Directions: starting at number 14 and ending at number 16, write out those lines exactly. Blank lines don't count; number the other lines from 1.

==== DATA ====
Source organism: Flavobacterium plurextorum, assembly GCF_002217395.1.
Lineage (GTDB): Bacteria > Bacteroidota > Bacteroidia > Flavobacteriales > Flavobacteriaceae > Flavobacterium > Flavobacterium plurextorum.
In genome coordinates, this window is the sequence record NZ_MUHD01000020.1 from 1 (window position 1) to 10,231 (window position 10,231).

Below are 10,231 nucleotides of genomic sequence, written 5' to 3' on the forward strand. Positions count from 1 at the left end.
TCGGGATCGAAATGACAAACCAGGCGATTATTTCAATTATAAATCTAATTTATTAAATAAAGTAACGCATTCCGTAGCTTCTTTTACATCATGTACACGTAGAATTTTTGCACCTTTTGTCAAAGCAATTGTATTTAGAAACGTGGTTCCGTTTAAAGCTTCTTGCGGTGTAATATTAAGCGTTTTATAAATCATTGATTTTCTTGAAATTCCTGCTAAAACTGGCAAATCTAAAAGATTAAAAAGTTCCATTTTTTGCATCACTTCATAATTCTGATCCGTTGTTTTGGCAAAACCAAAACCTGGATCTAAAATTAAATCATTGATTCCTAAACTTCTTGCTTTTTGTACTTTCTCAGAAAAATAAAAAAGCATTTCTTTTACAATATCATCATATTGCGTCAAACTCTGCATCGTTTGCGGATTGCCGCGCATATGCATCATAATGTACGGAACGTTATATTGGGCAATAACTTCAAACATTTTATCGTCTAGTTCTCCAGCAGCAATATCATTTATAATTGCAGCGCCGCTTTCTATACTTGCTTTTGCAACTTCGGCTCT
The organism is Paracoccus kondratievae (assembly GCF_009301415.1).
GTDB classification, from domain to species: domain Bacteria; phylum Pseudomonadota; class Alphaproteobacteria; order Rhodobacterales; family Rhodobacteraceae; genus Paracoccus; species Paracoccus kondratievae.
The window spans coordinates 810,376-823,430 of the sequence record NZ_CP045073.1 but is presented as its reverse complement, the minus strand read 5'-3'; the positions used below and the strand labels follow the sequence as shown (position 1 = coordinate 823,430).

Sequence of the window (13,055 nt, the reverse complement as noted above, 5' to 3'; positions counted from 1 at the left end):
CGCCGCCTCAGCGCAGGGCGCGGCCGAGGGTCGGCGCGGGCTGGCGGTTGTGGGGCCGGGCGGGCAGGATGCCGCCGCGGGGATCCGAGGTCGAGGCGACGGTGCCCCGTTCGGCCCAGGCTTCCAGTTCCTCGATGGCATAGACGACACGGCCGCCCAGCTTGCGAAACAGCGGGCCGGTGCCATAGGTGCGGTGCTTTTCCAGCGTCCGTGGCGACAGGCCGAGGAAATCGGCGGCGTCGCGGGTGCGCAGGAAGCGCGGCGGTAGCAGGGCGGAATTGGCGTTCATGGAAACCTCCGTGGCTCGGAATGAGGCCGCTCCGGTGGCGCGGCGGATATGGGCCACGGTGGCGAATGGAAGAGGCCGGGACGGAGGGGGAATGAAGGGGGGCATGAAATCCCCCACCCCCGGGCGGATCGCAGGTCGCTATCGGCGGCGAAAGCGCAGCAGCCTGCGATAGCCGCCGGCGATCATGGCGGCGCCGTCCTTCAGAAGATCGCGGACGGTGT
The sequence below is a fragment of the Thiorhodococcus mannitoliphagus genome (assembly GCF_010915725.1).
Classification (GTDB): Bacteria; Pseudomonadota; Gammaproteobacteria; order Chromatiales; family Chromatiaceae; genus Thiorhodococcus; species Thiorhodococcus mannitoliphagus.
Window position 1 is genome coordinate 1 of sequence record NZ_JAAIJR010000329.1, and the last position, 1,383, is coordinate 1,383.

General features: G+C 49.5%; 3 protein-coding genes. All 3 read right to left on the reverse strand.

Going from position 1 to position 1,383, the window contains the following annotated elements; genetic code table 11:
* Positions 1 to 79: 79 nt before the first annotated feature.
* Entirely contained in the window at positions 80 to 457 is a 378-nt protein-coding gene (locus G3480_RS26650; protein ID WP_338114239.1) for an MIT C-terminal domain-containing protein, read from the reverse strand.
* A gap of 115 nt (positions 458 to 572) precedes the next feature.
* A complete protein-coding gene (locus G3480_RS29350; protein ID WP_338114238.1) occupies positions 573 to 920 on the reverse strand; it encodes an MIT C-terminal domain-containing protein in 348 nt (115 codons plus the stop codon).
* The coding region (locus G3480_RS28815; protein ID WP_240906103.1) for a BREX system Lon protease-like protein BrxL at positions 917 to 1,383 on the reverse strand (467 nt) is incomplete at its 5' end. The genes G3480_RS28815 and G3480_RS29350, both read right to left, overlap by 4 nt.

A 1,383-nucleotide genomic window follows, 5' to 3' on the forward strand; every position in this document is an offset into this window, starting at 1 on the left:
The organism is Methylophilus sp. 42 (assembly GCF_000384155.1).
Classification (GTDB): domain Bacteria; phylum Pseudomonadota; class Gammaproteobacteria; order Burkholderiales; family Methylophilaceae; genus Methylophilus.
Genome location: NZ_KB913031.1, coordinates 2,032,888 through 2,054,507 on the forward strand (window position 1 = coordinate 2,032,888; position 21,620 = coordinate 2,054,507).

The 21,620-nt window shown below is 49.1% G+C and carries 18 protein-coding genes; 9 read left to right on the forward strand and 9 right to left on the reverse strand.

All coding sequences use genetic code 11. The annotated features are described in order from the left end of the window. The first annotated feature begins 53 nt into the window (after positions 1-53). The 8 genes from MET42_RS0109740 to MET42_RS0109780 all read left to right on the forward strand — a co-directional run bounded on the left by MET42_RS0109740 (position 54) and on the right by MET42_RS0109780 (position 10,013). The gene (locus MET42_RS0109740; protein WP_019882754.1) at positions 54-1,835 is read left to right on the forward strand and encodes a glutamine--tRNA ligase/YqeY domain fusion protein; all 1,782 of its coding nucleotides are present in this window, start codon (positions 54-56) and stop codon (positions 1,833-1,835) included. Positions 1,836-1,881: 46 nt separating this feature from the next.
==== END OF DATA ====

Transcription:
General features: G+C 49.5%; 3 protein-coding genes. All 3 read right to left on the reverse strand.

Going from position 1 to position 1,383, the window contains the following annotated elements; genetic code table 11:
* Positions 1 to 79: 79 nt before the first annotated feature.